New palm blogging client: uBlog

Quite a while ago I wrote about Palm blogging clients. At the time, I wasn’t really happy with any of them. They all had minor problems of one kind or another, or were missing features.

They still are, but there’s a new app out there that’s showing some promise: u*blog. It’s a Japanese import and the docs aren’t very complete, but the UI is fairly intuitive. There’s a nice programmable tag function, and it will even let you set the category and time stamp of a post before posting.

The downside? It doesn’t seem to work yet, at least on my new TX. I tried to use it to post something recently, and the publish command generated a reset. However, it was a pretty large post, and the software looks very promising. More to follow, if the developer responds to my email.

Palm Blogging Clients #5

Ok, I’ve had yet more experience with these clients, and I’m finding them to be a frustrating array of products. Each has a few strengths, several weaknesses, and none are super reliable. The one client, Hblogger, that supports the large Palm screen used on the T3, T5, and Zodiac doesn’t support subjects in WordPress. The client that allows you to pull down posts, Plogit, isn’t very reliable, and I have yet to be able to post with it. Vagablogger, with its attractive simplicity works pretty well (I’ve actually used it for the most posts), but has a quirk or two of its own. Mo:Blog also works, but it’s main attraction is the ability to save posts, which means posts in progress, which means long posts, a keyboard, and the desire to work on a rotated screen, which it doesn’t support. While it’s tempting to list each and every thought, I have to remember that the market for these types of apps is fairly small – I should be grateful I have four to choose from.

But none of these clients have the workflows I think would be ideal:

  1. There are the quickie posts, where the entry is made with the Palm in hand, and you want to create a short post quickly. You don’t need a lot of writing space, and you don’t want to dig through menus for basic tags and the post button. You need a title, and a pickbox for categories the client has been nice enough to collect for you. A very small push-on-push-off button for publish or draft. In fact, small icons (or even just letters) could serve for the tags as well.
  2. Then there are longer posts that require enough text that you might want to use the keyboard. This means a rotated display on half-VGA displays, and more text space on the screen. The key here is that the screen can rotate, and the entire screen can be used. The extra text displayed is really helpful in maintaining a train of thought, and creating coherent paragraphs. In this scenario going to menus is ok – more time is available, and maximum text on the screen is the critical element.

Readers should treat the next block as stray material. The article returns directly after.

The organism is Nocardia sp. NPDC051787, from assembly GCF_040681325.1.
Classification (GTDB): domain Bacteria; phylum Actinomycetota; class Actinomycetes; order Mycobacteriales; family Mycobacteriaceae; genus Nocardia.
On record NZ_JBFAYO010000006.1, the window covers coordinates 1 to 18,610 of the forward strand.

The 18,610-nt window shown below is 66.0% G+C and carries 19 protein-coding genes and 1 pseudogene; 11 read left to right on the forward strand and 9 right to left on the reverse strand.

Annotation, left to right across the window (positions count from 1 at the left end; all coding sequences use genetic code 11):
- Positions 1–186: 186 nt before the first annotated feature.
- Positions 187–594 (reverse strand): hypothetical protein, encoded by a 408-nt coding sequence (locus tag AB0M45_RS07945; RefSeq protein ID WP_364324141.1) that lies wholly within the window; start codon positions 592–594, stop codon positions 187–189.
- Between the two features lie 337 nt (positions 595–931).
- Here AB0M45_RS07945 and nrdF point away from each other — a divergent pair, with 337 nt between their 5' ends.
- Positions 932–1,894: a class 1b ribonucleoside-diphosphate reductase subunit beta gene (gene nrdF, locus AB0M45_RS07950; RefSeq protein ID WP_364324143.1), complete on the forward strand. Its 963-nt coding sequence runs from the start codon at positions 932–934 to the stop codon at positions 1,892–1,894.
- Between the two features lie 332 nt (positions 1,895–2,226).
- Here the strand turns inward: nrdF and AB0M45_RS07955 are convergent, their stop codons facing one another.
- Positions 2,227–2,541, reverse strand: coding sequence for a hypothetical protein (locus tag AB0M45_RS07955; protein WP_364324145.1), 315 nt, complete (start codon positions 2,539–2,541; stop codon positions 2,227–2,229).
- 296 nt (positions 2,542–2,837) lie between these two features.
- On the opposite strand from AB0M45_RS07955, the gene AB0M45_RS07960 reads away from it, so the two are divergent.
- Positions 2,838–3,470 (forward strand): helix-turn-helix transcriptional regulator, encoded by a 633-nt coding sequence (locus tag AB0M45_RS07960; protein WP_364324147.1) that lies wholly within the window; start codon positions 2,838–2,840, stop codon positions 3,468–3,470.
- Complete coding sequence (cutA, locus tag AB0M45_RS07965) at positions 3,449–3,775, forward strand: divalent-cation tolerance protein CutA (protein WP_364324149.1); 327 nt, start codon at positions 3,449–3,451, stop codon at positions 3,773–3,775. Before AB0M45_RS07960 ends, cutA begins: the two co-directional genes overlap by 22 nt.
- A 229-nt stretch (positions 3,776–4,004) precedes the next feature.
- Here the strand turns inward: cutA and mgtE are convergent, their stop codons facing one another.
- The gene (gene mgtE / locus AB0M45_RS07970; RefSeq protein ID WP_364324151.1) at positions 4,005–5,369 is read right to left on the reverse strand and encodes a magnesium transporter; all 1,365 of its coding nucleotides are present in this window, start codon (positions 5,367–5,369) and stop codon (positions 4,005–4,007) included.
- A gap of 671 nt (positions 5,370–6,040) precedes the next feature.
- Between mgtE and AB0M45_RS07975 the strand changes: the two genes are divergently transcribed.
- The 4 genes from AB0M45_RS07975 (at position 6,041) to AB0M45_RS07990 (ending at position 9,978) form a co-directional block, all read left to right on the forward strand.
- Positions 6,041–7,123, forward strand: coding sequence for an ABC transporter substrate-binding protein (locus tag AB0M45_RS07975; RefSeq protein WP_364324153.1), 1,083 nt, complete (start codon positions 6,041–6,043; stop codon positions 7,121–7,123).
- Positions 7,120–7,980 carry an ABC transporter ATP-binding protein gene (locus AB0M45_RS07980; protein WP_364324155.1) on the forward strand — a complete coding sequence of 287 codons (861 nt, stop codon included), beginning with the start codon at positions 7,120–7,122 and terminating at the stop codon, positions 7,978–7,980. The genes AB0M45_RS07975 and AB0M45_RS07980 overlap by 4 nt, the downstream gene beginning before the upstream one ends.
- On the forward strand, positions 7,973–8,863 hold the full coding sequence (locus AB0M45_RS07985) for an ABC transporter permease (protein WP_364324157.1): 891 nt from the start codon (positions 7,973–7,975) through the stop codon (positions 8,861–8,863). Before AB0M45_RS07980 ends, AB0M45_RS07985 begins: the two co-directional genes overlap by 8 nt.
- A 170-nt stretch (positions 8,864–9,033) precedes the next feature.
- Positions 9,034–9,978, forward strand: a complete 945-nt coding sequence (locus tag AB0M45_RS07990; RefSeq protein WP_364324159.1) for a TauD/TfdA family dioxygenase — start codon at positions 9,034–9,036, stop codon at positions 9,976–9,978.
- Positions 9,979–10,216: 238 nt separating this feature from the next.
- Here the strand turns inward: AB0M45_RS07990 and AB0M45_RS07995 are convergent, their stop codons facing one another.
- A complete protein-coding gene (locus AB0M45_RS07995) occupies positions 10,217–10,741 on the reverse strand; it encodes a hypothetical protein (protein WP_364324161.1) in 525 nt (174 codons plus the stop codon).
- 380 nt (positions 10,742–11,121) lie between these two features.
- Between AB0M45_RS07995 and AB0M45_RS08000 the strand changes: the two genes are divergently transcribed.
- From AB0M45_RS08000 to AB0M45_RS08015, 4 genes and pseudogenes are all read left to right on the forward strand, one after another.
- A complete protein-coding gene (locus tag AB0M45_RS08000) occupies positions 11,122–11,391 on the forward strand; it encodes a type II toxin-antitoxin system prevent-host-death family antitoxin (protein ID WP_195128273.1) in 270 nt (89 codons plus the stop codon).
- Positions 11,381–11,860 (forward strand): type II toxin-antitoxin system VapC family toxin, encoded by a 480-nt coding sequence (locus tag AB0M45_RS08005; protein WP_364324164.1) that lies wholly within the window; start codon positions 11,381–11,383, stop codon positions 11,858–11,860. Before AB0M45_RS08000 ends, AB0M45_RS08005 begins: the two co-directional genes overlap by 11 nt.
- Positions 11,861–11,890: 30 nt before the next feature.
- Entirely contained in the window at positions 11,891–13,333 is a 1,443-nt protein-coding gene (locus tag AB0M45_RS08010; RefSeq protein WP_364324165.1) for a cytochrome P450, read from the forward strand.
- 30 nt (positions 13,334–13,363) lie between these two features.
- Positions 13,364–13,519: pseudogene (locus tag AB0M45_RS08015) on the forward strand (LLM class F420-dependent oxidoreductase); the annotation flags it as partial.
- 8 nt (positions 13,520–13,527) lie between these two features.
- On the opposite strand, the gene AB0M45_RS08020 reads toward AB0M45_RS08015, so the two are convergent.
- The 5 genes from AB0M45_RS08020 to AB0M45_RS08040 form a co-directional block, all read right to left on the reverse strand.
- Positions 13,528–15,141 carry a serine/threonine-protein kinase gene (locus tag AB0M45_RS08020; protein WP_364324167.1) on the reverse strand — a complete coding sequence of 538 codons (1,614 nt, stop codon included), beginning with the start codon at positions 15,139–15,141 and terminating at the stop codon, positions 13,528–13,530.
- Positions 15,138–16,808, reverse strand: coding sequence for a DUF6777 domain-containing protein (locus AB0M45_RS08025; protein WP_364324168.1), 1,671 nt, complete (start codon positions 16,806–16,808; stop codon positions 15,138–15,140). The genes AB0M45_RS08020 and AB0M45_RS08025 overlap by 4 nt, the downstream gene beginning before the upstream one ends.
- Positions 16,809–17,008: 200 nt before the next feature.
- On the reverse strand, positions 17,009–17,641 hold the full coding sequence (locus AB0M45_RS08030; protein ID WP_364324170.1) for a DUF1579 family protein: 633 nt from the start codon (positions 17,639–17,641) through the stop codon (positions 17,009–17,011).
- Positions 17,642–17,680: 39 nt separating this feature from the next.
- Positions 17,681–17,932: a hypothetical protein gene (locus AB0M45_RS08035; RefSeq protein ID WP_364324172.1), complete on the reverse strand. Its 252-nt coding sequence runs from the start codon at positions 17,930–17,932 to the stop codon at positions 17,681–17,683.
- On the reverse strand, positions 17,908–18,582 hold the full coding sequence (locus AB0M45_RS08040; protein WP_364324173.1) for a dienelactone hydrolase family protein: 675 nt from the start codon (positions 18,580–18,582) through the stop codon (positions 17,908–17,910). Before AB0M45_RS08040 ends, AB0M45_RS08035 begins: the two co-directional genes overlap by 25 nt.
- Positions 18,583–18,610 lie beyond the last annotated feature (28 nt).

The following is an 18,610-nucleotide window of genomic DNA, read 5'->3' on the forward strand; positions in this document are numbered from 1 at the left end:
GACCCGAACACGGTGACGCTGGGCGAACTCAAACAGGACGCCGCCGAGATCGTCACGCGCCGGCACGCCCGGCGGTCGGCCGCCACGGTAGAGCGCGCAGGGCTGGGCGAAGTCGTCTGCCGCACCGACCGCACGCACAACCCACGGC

3. Last are the posts that weren’t meant to be posts. These might be things written in other apps, or might be clips from a browser. This would be a hack to feed text into the main blogging client. This would also allow people to use really serious editors when they wish, to get things like word count and spell checking. You find something interesting, you do the comand shortcut, and it’s in a post. You’ve set a default that decides if it has been put in a queue for publishing, sent immediately, or just saved for later.

I think item #1 should be the main screen – you start the app and the default is that you want to make a simple post. Menus allow you to get to old posts, a screen button allows you to jump to heavy entry mode. At other times, a command shortcut let’s you get the post in to the client for further processing.

I think an application capable of the above, reliable, with the usual level of smaller features, would be worth at least $40 to me.

The Ultimate Palm Blogging Client Idea #1

How about this as a feature to add to a PBC (Palm Blogging Client): You select some text no matter what you’re doing in your Palm, and it’s a blog post saved in your blogging client. So, If you’re Jeff Kirvin and you want to use a word processor to write posts, you can write your post in Docs 6 or whatever, select the text, and off it goes to your client for posting.

Likewise, if you have a memo pad entry that was sync’d down from the PC, you could easily grab that and post it to. Same with links and pages from Webpro and Blazer, and stuff from Snappermail and others.

After all, much of blogging is about distributing the little tidbits we find here and there, that usually have a short shelf life. These kinds of posts should be quick & easy.

Palm Blogging #4 – Vagablogger & Plogit

I just found out that my last post, which was posted via Vagablogger, was posted without allowing pings and with comments turned off. It also ended up in the wrong category, but I will attribute that to a typing error. The pings and comments might take a little investigation. There aren’t any controls that allow turning these things on and off in Vagablogger, and they are both set to default to on in my WordPress intallation. Hmmm….

I also got a copy of plogit finally. First thing I tried to download 99 posts, and it had an error. When I settled for 10 it worked ok. I haven’t posted with it yet, but it looks pretty promising.

More later.